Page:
In essence, I start the workshop much earlier in the process than most teachers do. Workshops can actually help students find stories. This isn't a revolutionary approach, but it feels that way sometimes. Many writing teachers seem not to want to disturb the delicate process of creation, as if it could be spoiled by exposure to the light of day. The activity of composing is at least as interesting as the activity of revising, but the vast majority of American creative writing workshops are mainly concerned with revision. Workshops can train writers to improvise and apply new methods to the discovery of story ideas. Instead of simply evaluating writing once it's been written, workshops should explore the way we discover and uncover stories. A writer becomes a writer when she finds the proper subject of her work. The right kind of exercises and combinations of exercises can unlock and expose to air the obsessions we need to examine to make great fiction.
The workshop should also situate the student writer in a tradition of other writings. I often have two dueling texts, to show very different approaches to fiction and the craft of fiction. But I think more and more that workshops and literary history courses should resemble each other. There need be no wall between the two types of classes. Literary studies classes wisely avoid examining the idea of authors' intentions (although perhaps they go too far in this prohibition). We can't know what an author was thinking when she wrote a poem or a novel, even with a very elaborately annotated manuscript, but that doesn't mean there isn't evidence of the construction of the poem or novel quite visible in its structure and expression. New Historicism worries about the long stream of interrelated events, social forces, and texts that make up History. The idea that there is an author flies in the face of a lot of theoretical and philosophical thinking that underpins much literary study. But literature is an important force all by itself, a way of looking at the world, and reflection of human consciousness, which might be just as important as the historical events surrounding literature.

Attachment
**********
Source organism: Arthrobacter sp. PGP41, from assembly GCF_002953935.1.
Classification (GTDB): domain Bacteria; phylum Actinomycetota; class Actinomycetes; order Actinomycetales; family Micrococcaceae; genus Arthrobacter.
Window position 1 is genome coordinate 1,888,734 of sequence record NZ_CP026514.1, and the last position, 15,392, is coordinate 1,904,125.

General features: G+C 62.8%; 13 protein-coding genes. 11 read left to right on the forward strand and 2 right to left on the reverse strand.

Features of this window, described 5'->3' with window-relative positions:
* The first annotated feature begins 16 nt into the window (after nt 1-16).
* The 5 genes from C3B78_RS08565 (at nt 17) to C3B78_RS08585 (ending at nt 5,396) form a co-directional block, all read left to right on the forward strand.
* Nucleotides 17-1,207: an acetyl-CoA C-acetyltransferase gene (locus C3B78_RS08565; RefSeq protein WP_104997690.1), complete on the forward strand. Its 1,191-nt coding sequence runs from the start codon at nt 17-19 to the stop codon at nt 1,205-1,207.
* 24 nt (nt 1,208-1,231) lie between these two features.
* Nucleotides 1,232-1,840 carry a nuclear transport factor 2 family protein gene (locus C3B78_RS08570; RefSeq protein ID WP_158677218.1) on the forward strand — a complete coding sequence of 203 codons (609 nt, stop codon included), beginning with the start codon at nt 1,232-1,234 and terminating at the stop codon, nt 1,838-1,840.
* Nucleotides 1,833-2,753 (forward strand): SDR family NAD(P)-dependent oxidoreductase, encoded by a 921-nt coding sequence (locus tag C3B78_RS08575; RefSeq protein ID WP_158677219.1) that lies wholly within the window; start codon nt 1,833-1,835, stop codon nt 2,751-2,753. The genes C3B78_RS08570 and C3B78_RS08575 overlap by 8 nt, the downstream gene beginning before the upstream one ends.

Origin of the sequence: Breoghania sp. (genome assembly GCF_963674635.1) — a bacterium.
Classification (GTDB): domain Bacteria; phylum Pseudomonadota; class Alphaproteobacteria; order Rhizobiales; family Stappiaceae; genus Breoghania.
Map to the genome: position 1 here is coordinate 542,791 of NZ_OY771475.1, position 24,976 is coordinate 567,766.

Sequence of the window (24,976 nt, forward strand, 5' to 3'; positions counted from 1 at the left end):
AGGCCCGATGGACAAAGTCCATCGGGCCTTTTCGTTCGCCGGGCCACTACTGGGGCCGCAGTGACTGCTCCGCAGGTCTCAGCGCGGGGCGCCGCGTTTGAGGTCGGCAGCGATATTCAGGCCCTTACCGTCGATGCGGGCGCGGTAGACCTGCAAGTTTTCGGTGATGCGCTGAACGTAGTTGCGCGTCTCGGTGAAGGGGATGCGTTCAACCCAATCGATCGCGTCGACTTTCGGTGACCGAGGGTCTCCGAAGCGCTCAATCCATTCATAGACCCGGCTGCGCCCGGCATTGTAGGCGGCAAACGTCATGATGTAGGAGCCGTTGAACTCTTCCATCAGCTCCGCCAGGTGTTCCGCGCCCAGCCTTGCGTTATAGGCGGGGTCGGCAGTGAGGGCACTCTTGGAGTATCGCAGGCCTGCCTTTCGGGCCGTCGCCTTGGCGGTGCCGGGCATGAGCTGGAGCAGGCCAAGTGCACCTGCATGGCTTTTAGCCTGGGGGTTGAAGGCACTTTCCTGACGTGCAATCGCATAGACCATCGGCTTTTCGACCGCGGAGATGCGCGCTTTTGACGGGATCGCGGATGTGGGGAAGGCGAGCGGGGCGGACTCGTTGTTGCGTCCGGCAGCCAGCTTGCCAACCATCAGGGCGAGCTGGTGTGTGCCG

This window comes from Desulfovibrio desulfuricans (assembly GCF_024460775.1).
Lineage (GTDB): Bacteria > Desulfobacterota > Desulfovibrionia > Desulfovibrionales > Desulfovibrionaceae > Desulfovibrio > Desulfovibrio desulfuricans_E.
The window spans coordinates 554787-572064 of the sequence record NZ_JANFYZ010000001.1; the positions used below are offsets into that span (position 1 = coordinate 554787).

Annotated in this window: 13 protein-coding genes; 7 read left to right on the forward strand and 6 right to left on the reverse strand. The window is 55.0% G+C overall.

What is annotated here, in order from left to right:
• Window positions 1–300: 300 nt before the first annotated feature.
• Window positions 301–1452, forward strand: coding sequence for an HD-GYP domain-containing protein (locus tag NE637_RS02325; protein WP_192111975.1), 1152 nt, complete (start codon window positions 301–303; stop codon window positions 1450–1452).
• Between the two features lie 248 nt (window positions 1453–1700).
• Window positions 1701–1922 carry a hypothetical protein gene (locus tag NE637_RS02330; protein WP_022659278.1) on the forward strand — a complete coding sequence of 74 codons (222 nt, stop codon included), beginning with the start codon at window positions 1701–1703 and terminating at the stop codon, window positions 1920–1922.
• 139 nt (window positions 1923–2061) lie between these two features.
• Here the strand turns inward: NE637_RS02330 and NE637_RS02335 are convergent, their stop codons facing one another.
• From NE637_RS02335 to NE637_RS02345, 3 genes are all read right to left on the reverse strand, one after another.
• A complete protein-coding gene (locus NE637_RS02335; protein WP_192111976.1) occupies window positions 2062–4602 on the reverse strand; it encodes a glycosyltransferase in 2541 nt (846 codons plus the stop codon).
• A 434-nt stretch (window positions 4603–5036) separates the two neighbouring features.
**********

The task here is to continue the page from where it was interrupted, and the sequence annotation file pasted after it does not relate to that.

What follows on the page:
I also teach travel writing, contemporary historical fiction, and postcolonial fiction classes. I believe that all writing is creative writing. My expository assignments in literature classes are creative and unusual, such as requiring students to write out a set of questions in advance of their papers (which they hand in and I help them revise), then the students answer the questions, constructing something like a self-interview. I also ask students to do projects that involve imitation and parallel construction. I am a reader (and writer) who enjoys organic innovations in the form and content of fiction and poetry. By organic, I mean, experiments that develop out of the relationship between content and point of view. I also believe language is infinitely malleable, a live being in our hands, which deserves our great respect and curiosity. Some of the writers I have loved over the last twenty years: Bruno Schulz, Robert Walser, Wallace Stevens, William Carlos Williams, Marcel Proust, Primo Levi, Isak Dinesen, Grace Paley, Isaac Babel, Christa Wolf, Donald Barthelme, Eduardo Galeano, Mikhail Bulgakov, E.L. Doctorow, Cynthia Ozick, W.G. Sebald, Ezra Pound, Amitav Ghosh, Richard Powers, James Clifford, Timothy Mitchell, George Steiner, Guy Davenport, William Gass, Henri Michaux, Walter Benjamin, Henry Adams, Don DeLillo, Washington Irving, Benjamin Lee Whorf. Here is a longer list of recommended readings.
Here's one link to Barnadette Mayer's wonderful exercises for poetry (which can easily be adapted to fiction). And here are some sample fiction exercises from The 3 A.M. Epiphany and some from The 4 A.M. Breakthrough.